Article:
top of page

James Series: How to Gain Wisdom for Our Trials (1:5-8)

Updated: May 2

How to Gain Wisdom for Our Trials

But if anyone is deficient in wisdom, he should ask God, who gives to all generously and without reprimand, and it will be given to him. But he must ask in faith without doubting, for the one who doubts is like a wave of the sea, blown and tossed around by the wind. For that person must not suppose that he will receive anything from the Lord, since he is a double-minded individual, unstable in all his ways.

James 1:5-8 (NET)

How can we gain wisdom for our trials?

After commanding suffering Jewish Christians to rejoice and persevere through their trials so God could mature them (Jam 1:2-4), James encourages these believers to ask for wisdom from God. Since James was writing to Jewish Christians, they would have had a strong theology of wisdom based on the Old Testament. For Jews, wisdom was not an intellectual thing, it was a spiritual thing. Proverbs 9:10 says “The beginning of wisdom is to fear the Lord.” And Psalm 14:1 says, “Fools say to themselves, ‘There is no God.’ They sin and commit evil deeds; none of them does what is right.” Therefore, to be wise in this context essentially refers to being obedient to God in our trials, and even more, allowing these trials to mature us—making us more into the image of Christ.

In considering these verses, Warren Wiersbe questioned:

Why do we need wisdom when we are going through trials? Why not ask for strength, or grace, or even deliverance? For this reason: we need wisdom so we will not waste the opportunities God is giving us to mature. Wisdom helps us understand how to use these circumstances for our good and God’s glory.[1]

He then shares a story about a former secretary and her request during a major trial. She had a stroke; her husband had gone blind and had been taken to the hospital to probably die. When talking with Pastor Wiersbe, she asked for prayer to “have the wisdom to not waste all of this.”[2] She clearly knew the meaning of James 1:5.

In considering this, it’s good to remember that it’s possible to miss God’s purpose for our trials. It is possible to fail trials—to fall further away from God through them instead of closer to him. It is possible to become more immature because of trials instead of more mature. It possible to grow in anxiety instead of peace, to become more bitter instead of forgiving, to increase in sin instead of righteousness. The author of Hebrews said this in the context of considering God’s purpose in our trials: “Therefore, strengthen your listless hands and your weak knees, and make straight paths for your feet, so that what is lame may not be put out of joint but be healed” (12:12-13). Essentially, the author says it’s possible to go from being hurt to maimed in our trials, instead of being healed and strengthened by them. This is why we need supernatural wisdom. Trials contain both the ability to tremendously bless us and hurt us.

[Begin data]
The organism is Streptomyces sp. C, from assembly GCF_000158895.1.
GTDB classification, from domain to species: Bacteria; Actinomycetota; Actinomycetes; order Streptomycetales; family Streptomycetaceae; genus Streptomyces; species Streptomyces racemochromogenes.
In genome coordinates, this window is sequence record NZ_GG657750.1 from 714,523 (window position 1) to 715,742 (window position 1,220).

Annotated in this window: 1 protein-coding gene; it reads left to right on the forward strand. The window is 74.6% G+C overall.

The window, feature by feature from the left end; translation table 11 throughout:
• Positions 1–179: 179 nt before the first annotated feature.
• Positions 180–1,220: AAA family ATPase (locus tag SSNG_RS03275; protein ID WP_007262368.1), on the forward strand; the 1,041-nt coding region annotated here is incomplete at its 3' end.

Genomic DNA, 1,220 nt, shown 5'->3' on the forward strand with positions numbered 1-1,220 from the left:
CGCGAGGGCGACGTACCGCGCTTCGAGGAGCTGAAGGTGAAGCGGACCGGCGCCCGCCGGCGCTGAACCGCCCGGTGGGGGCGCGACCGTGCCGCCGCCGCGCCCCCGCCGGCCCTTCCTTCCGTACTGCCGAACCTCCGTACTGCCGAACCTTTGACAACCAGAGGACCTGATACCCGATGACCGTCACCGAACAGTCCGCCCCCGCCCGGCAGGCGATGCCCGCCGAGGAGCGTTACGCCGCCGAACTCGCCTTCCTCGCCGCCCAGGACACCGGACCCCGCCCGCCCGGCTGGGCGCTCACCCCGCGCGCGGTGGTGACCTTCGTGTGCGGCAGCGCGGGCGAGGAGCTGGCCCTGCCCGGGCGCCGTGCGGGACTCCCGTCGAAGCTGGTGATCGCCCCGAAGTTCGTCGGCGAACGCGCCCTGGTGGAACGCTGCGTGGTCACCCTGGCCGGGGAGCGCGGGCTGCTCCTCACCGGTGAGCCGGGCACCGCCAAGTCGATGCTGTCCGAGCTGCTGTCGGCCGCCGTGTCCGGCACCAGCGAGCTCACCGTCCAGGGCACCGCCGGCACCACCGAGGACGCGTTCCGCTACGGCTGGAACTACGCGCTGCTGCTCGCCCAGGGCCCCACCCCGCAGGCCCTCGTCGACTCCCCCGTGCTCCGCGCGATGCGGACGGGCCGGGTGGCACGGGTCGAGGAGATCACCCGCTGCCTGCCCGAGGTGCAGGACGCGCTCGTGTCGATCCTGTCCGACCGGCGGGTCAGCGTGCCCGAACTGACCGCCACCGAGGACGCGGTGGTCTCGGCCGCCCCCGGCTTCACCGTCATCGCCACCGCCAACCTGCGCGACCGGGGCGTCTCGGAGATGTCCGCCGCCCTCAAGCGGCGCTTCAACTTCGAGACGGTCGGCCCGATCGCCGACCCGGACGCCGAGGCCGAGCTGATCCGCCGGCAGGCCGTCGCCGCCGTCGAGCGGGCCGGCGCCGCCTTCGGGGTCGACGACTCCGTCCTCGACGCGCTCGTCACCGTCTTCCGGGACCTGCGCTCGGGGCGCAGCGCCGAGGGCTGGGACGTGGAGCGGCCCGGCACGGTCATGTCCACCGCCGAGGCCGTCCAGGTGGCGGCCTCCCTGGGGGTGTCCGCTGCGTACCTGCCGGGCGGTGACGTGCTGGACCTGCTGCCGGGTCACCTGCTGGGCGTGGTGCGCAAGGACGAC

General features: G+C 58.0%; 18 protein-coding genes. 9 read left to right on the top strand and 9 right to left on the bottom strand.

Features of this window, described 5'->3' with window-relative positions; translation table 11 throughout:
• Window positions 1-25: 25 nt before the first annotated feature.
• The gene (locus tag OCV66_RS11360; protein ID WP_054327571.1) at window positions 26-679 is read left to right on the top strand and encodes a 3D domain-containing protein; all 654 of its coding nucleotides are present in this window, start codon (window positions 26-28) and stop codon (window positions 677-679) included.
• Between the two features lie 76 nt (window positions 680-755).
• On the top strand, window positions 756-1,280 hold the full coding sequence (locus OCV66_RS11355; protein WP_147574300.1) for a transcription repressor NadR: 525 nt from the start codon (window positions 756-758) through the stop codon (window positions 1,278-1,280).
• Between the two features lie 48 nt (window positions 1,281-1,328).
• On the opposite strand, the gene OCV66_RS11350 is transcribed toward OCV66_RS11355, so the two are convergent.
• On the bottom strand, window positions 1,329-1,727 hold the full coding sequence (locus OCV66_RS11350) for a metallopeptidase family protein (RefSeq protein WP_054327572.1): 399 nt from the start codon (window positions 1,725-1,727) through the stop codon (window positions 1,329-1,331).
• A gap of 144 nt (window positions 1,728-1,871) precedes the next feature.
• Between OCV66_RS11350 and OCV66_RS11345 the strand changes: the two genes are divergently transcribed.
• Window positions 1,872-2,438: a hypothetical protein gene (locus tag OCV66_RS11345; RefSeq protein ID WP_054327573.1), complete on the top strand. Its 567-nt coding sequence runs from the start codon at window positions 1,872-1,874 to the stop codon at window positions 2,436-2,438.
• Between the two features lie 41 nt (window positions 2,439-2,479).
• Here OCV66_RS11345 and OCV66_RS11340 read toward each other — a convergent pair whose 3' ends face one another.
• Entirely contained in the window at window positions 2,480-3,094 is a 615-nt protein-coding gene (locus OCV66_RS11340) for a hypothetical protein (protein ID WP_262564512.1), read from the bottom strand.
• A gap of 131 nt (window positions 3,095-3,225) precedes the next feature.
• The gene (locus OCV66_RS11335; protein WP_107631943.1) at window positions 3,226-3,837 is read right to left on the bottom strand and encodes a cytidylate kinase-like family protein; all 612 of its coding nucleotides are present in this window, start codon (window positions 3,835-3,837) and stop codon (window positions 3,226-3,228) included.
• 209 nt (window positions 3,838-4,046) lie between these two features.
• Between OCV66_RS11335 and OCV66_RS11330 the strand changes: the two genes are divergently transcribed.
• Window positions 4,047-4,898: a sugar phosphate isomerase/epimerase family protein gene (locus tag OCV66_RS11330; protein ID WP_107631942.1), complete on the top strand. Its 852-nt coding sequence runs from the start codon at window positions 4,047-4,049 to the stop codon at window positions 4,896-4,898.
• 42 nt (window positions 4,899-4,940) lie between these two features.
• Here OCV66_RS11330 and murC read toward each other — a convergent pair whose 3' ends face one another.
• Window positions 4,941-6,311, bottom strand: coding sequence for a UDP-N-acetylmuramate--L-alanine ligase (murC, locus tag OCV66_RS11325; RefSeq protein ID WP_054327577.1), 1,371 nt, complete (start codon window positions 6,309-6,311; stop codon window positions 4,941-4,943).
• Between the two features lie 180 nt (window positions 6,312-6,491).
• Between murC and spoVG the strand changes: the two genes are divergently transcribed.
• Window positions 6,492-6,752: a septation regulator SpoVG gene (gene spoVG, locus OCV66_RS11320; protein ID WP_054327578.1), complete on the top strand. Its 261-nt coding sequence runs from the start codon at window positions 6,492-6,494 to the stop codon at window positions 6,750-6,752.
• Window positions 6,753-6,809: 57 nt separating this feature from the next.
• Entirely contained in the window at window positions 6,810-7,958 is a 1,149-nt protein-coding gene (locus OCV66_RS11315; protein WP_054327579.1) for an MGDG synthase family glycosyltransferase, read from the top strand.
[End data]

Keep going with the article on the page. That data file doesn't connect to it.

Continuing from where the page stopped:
In 1 Corinthians 10:13, God promises this:

No trial has overtaken you that is not faced by others. And God is faithful: He will not let you be tried beyond what you are able to bear, but with the trial will also provide a way out so that you may be able to endure it

It must be noted that when the verse says God will “provide a way out,” in context, it doesn’t necessarily refer to God removing the trial but enabling us to “endure it.” This is why we need supernatural wisdom: For one, the “way” to endure may be by being transparent with others so he can receive help and prayer. For another, the “way” to endure might be by serving others, even though she feels weak. Proverbs 11:25 (NIV) says that “whoever refreshes others shall be refreshed,” and Matthew 5:7 say that the merciful shall receive mercy. For another, the way to endure will come through deep times of prayer, fasting, and time in God’s Word. For most, it may be a combination of these. God has a specific strategy for each trial, and therefore, we must seek his wisdom while in them.

In realizing this, we must understand that the trials of various kinds that we encounter are gigantic opportunities to not only grow in maturity (1:4) but also in supernatural wisdom (1:5). The wisest and most mature people are often those who have gone through some especially hard times, which God used for their good. This is God’s purpose for us in our trials as well. And, as we grow in maturity and wisdom, we can then help more people, especially when they encounter similar difficulties as us (cf. 2 Cor 1:3-5). In this study, we will consider how to gain wisdom to grow through our trials and not waste them.

Big Question: In James 1:5-8, what principles can be discerned about gaining wisdom to grow through our trials?

To Gain Wisdom for Our Trials, We Must Recognize Our Need for It

But if anyone is deficient in wisdom…

James 1:5

This is where many fail in the midst of their trials; they simply don’t recognize their need for wisdom and therefore God. This is often the very reason God allows trials in our lives. He does it to humble us and show us our weakness, so that we will draw near him. Before the trial, we may have been content not reading God’s Word, not praying, not going to church, not being obedient, or simply not progressing in our spiritual lives. Then the trial came to wake us up, reveal our deep need for God and his wisdom, and energize us to pursue it. Remember what God said to Israel about their wilderness journey: